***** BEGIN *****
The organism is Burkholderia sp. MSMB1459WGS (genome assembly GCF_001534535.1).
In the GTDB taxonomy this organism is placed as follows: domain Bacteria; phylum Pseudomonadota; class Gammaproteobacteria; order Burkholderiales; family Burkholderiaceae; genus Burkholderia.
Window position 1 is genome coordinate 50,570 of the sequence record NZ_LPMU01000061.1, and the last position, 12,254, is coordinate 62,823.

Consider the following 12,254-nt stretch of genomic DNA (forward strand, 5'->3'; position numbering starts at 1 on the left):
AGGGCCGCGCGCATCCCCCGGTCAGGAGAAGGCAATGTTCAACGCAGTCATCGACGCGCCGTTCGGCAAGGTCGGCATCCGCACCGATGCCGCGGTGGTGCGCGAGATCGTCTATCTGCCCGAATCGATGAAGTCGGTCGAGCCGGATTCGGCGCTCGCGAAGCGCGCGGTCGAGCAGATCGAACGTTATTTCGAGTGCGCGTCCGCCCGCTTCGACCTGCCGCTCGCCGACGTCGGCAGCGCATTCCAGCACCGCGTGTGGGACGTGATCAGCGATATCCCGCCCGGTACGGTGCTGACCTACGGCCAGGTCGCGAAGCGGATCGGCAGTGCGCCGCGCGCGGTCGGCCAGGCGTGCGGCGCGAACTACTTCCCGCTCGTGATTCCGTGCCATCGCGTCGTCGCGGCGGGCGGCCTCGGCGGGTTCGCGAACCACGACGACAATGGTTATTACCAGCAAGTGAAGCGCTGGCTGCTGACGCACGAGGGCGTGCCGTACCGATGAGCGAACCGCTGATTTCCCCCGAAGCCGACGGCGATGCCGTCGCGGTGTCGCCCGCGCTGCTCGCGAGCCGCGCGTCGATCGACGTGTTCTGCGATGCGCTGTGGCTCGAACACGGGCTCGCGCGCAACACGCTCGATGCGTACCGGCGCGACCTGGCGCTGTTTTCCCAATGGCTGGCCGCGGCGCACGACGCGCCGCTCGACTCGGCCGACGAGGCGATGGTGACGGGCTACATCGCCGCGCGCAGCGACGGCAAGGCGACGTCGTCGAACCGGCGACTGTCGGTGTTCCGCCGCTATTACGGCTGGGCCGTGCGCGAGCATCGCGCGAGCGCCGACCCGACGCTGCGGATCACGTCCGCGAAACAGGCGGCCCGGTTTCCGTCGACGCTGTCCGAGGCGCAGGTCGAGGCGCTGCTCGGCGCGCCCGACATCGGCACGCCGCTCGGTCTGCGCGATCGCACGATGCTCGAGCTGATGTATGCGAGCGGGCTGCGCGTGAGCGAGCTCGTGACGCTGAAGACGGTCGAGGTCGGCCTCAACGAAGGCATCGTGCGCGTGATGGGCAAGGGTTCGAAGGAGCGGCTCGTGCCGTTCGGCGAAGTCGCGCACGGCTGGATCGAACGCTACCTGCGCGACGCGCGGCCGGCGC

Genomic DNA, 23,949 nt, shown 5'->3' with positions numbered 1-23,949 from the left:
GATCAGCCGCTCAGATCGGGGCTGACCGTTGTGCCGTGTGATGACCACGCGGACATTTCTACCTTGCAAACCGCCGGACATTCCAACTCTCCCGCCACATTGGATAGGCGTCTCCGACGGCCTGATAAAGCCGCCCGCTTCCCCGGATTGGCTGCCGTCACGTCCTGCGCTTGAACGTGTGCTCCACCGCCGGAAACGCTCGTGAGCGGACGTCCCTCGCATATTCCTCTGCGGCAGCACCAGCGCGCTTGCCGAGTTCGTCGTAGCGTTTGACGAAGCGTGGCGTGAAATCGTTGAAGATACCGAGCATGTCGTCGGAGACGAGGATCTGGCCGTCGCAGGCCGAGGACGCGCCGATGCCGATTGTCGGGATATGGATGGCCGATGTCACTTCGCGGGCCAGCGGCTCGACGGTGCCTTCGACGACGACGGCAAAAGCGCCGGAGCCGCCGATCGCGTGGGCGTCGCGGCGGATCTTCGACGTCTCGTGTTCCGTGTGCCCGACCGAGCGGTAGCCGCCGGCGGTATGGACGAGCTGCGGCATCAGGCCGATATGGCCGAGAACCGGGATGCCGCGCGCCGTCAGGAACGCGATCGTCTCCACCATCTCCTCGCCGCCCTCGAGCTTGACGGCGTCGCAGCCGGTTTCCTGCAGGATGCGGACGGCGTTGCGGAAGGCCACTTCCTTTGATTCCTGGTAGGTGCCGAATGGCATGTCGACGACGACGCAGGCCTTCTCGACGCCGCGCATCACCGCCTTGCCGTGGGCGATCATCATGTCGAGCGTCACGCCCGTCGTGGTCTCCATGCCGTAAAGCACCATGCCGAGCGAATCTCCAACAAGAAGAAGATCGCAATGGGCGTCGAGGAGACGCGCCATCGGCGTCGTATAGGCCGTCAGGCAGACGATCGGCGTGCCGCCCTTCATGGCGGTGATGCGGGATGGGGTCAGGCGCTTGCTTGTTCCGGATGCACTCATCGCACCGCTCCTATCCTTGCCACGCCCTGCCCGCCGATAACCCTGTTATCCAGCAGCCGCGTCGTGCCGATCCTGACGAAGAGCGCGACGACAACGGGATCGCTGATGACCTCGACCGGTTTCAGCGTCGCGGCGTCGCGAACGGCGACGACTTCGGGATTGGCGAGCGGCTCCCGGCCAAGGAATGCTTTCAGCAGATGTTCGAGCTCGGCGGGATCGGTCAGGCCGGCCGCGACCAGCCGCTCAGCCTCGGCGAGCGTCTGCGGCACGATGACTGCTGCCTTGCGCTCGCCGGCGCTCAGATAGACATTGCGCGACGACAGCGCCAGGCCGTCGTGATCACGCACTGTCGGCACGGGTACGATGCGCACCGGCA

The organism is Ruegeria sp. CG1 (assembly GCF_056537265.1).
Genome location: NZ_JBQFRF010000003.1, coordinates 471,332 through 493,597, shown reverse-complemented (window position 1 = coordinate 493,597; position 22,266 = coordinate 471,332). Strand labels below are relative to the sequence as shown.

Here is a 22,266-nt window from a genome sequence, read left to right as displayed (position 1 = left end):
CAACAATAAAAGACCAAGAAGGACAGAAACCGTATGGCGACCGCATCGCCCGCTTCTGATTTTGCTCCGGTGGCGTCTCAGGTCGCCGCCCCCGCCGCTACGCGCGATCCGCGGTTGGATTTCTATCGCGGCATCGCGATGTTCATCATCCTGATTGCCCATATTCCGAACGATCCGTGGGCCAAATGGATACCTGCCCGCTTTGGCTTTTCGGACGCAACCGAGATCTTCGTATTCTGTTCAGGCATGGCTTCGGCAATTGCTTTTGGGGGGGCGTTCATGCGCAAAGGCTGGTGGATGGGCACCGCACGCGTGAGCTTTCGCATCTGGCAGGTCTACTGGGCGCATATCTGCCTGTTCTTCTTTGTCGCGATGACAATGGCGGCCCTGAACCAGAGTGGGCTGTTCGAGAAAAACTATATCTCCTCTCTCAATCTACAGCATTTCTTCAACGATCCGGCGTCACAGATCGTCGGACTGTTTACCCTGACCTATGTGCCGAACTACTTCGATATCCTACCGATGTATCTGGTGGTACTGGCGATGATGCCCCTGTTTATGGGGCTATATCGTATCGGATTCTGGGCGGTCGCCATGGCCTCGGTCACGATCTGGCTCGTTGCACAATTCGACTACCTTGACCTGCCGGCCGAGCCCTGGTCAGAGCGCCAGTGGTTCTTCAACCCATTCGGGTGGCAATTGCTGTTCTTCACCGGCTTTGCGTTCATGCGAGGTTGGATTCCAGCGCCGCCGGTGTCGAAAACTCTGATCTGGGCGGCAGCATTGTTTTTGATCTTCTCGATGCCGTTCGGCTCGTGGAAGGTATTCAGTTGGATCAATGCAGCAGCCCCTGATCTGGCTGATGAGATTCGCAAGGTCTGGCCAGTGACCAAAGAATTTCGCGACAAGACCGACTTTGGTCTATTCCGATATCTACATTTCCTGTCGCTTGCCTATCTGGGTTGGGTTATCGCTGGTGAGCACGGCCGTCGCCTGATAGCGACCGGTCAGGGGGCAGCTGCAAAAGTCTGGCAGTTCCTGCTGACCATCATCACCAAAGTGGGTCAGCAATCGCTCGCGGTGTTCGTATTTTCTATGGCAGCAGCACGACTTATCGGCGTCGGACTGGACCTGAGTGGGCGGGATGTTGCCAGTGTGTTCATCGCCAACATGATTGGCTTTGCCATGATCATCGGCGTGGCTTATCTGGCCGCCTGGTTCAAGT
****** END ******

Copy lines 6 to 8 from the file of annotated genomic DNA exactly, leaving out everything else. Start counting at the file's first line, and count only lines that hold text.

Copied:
Genomic DNA, 23,949 nt, shown 5'->3' with positions numbered 1-23,949 from the left:
GATCAGCCGCTCAGATCGGGGCTGACCGTTGTGCCGTGTGATGACCACGCGGACATTTCTACCTTGCAAACCGCCGGACATTCCAACTCTCCCGCCACATTGGATAGGCGTCTCCGACGGCCTGATAAAGCCGCCCGCTTCCCCGGATTGGCTGCCGTCACGTCCTGCGCTTGAACGTGTGCTCCACCGCCGGAAACGCTCGTGAGCGGACGTCCCTCGCATATTCCTCTGCGGCAGCACCAGCGCGCTTGCCGAGTTCGTCGTAGCGTTTGACGAAGCGTGGCGTGAAATCGTTGAAGATACCGAGCATGTCGTCGGAGACGAGGATCTGGCCGTCGCAGGCCGAGGACGCGCCGATGCCGATTGTCGGGATATGGATGGCCGATGTCACTTCGCGGGCCAGCGGCTCGACGGTGCCTTCGACGACGACGGCAAAAGCGCCGGAGCCGCCGATCGCGTGGGCGTCGCGGCGGATCTTCGACGTCTCGTGTTCCGTGTGCCCGACCGAGCGGTAGCCGCCGGCGGTATGGACGAGCTGCGGCATCAGGCCGATATGGCCGAGAACCGGGATGCCGCGCGCCGTCAGGAACGCGATCGTCTCCACCATCTCCTCGCCGCCCTCGAGCTTGACGGCGTCGCAGCCGGTTTCCTGCAGGATGCGGACGGCGTTGCGGAAGGCCACTTCCTTTGATTCCTGGTAGGTGCCGAATGGCATGTCGACGACGACGCAGGCCTTCTCGACGCCGCGCATCACCGCCTTGCCGTGGGCGATCATCATGTCGAGCGTCACGCCCGTCGTGGTCTCCATGCCGTAAAGCACCATGCCGAGCGAATCTCCAACAAGAAGAAGATCGCAATGGGCGTCGAGGAGACGCGCCATCGGCGTCGTATAGGCCGTCAGGCAGACGATCGGCGTGCCGCCCTTCATGGCGGTGATGCGGGATGGGGTCAGGCGCTTGCTTGTTCCGGATGCACTCATCGCACCGCTCCTATCCTTGCCACGCCCTGCCCGCCGATAACCCTGTTATCCAGCAGCCGCGTCGTGCCGATCCTGACGAAGAGCGCGACGACAACGGGATCGCTGATGACCTCGACCGGTTTCAGCGTCGCGGCGTCGCGAACGGCGACGACTTCGGGATTGGCGAGCGGCTCCCGGCCAAGGAATGCTTTCAGCAGATGTTCGAGCTCGGCGGGATCGGTCAGGCCGGCCGCGACCAGCCGCTCAGCCTCGGCGAGCGTCTGCGGCACGATGACTGCTGCCTTGCGCTCGCCGGCGCTCAGATAGACATTGCGCGACGACAGCGCCAGGCCGTCGTGATCACGCACTGTCGGCACGGGTACGATGCGCACCGGCA

The organism is Ruegeria sp. CG1 (assembly GCF_056537265.1).